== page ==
Time after time I come across transformation programmes where the space in which the actors show up and operate is that of a large call-centre. Have you spent time in a large call-centre? If you have, it cannot have escaped your notice that the environment is like that of a large warehouse. What is warehoused? The people who answer calls!
The kind of space that one finds in a large call-centre operation is suited to the context of almost all call-centres. Why? Because the context is one where ZERO original thinking is required. And ZERO collaboration is required. Everything of significance has been thought through and turned into a script: for call type X follow script X, for call type Y follow script Y.
If you wish to avoid failure in your transformation programmes then it is essential that you create a context that signals, to all actors, that here we have to think (deeply) and collaborate – this is the default. And, you have to create the space to support this signaling and enable this deep thinking/collaboration to occur. Specifically, this means:
1-Plenty of meeting rooms – where the availability of these meeting rooms is kept up to date and made visible (electronically) to all working on the programme;
2-Range of meeting room sizes – from four people working on a challenge through to 20 people working on a challenge;
3-Each of these meeting rooms equipped with the equipment that goes with the kind of thinking/collaboration that the meeting room is designed for e.g. whiteboard/s, pens, ‘erasers’, sticky notes, audio-visual equipment…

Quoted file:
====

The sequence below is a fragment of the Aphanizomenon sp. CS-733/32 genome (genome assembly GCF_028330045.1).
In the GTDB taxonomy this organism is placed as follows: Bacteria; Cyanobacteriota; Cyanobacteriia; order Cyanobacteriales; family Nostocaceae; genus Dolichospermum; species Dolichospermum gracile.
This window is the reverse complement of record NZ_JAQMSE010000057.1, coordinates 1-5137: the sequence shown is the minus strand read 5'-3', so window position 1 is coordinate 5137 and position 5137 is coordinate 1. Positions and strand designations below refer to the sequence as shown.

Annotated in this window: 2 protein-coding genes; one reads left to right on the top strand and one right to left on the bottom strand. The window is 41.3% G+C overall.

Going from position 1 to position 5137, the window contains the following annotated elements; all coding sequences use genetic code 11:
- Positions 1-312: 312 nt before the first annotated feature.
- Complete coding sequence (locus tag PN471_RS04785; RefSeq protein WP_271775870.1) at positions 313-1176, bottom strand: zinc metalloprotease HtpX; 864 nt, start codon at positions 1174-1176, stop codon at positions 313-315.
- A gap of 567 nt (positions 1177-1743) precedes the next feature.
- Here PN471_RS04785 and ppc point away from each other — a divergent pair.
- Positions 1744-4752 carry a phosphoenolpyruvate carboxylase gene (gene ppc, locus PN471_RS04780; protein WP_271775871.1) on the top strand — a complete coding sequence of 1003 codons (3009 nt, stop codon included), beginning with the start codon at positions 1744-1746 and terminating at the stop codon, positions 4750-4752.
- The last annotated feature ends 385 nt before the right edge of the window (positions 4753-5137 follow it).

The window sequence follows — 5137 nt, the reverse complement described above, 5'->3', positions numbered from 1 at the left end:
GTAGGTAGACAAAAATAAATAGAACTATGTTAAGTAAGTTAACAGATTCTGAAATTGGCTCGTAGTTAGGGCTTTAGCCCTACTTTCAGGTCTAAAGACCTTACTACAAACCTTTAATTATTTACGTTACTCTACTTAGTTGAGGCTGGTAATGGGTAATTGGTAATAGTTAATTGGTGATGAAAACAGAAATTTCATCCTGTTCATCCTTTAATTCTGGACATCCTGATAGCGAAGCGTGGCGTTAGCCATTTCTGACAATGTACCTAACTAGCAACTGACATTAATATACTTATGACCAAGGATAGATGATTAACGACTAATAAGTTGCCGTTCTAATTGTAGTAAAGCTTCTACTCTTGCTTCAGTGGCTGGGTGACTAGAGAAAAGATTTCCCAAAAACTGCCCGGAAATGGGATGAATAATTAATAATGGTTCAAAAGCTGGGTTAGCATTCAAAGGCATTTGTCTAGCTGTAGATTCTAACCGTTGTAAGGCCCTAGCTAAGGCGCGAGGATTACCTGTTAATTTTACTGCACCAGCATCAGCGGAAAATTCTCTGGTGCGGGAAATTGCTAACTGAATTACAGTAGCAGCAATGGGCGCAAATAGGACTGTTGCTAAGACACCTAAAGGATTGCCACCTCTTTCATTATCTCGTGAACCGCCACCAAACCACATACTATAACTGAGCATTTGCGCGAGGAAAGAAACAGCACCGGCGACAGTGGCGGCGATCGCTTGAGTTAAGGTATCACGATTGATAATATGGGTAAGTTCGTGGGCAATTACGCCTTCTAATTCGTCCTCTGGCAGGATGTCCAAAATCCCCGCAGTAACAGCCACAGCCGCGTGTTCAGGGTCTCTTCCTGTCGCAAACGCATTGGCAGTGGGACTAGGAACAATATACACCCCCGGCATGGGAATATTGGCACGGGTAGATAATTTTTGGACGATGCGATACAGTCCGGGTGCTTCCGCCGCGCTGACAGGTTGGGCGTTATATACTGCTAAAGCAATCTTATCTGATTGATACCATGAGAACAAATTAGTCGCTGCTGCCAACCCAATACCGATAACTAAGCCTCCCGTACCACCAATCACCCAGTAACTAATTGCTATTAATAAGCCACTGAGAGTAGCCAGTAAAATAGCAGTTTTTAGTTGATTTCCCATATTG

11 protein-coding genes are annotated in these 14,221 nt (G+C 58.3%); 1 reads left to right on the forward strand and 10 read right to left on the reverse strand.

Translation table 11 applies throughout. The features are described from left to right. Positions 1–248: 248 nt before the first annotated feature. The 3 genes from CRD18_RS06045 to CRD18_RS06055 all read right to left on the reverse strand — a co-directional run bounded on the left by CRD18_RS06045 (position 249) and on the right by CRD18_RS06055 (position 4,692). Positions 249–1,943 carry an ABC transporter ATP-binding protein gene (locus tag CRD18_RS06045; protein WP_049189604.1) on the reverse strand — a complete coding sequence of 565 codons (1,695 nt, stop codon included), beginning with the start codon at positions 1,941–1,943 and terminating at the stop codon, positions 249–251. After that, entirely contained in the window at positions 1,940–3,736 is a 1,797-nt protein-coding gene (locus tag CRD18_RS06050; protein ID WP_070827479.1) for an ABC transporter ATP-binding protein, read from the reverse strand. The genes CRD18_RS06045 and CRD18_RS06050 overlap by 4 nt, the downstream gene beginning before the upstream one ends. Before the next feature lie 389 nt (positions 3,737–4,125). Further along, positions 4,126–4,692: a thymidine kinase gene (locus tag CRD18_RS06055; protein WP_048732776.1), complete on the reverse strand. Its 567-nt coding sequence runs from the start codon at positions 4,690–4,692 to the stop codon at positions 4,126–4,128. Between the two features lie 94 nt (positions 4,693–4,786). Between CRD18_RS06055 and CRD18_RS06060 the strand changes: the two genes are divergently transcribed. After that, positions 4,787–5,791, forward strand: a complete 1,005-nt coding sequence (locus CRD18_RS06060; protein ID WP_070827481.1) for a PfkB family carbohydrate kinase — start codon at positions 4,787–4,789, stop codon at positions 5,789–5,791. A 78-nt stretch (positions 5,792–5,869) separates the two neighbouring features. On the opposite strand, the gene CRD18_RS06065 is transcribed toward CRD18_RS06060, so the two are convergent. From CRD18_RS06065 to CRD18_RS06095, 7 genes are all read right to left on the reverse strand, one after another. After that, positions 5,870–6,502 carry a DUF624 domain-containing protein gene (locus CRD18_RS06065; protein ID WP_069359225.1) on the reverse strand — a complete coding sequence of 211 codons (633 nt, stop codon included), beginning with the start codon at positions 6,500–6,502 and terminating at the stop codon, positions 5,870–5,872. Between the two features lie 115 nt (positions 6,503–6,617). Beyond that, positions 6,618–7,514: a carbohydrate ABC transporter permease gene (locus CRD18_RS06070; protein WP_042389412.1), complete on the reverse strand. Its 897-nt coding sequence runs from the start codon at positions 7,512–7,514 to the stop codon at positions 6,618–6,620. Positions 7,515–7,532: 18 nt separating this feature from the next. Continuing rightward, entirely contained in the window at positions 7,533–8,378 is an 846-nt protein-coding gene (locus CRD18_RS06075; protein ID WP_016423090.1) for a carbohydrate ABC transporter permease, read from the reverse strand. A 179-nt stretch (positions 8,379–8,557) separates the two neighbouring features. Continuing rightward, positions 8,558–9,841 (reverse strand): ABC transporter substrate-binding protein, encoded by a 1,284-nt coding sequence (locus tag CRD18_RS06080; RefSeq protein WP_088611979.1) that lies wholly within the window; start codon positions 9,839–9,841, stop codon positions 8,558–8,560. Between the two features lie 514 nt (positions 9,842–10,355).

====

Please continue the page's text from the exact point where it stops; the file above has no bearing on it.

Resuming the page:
Heed My Warning For The Transformation ‘Game’ Is An Unforgiving One!
I consider this to be a MINIMUM requirement. Since 2016, I have worked on (and or witnessed) four transformation programmes. Of these, only one company (global Oil & Gas operator) has provided the context and space I have set out here. The rest, in my view, failed – the degree of failure varied from one company to another. Allow me to end by saying this:
1-If you fail to provide a context-space for deep thinking to occur then I guaranteed you that your transformation programme will end up with superficial thinking;
2-If you fail to provide a context-space for collaboration to occur then I guarantee you that you will get silo-based thinking (and actions) and you will end up with requirements that do not gel across the elements of the programme, solution components that will not fit/integrate with another, and dependencies that are not identified early enough nor orchestrated effectively;
3-Where there is lack of context-space for deep thinking and collaboration there you will find a lack of effective leadership and programme management; and
4-The transformation ‘game’ is unforgiving as in failures in effective leadership and programme management will be punished through missed milestones, rework, escalating costs, demotivated actors, finger-pointing, scapegoating, and a sub-optimal ‘solution’ from the perspective of end users – your prospects/customers, your distribution partners, and the people on the front line of your organisation dealing with prospects, customers, and distribution partners.
Enough for today. I thank you for your listening and wish you the very best for 2019. Until the next time….